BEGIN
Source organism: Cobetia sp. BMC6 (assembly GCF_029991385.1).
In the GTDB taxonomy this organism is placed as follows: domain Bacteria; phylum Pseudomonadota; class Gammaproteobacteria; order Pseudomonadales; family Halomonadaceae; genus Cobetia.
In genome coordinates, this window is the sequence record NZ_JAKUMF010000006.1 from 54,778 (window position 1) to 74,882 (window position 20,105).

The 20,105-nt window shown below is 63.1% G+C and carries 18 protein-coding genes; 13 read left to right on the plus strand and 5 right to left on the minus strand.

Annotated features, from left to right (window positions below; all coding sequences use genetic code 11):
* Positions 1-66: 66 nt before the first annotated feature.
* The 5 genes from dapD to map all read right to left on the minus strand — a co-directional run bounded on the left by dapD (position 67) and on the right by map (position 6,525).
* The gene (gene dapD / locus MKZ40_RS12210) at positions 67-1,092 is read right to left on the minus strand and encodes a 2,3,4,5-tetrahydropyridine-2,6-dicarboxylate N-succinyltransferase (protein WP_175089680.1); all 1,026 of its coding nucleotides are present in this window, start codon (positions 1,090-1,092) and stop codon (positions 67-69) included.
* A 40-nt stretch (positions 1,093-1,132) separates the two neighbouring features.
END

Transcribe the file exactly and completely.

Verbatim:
Source organism: Cobetia sp. BMC6 (assembly GCF_029991385.1).
In the GTDB taxonomy this organism is placed as follows: domain Bacteria; phylum Pseudomonadota; class Gammaproteobacteria; order Pseudomonadales; family Halomonadaceae; genus Cobetia.
In genome coordinates, this window is the sequence record NZ_JAKUMF010000006.1 from 54,778 (window position 1) to 74,882 (window position 20,105).

The 20,105-nt window shown below is 63.1% G+C and carries 18 protein-coding genes; 13 read left to right on the plus strand and 5 right to left on the minus strand.

Annotated features, from left to right (window positions below; all coding sequences use genetic code 11):
* Positions 1-66: 66 nt before the first annotated feature.
* The 5 genes from dapD to map all read right to left on the minus strand — a co-directional run bounded on the left by dapD (position 67) and on the right by map (position 6,525).
* The gene (gene dapD / locus MKZ40_RS12210) at positions 67-1,092 is read right to left on the minus strand and encodes a 2,3,4,5-tetrahydropyridine-2,6-dicarboxylate N-succinyltransferase (protein WP_175089680.1); all 1,026 of its coding nucleotides are present in this window, start codon (positions 1,090-1,092) and stop codon (positions 67-69) included.
* A 40-nt stretch (positions 1,093-1,132) separates the two neighbouring features.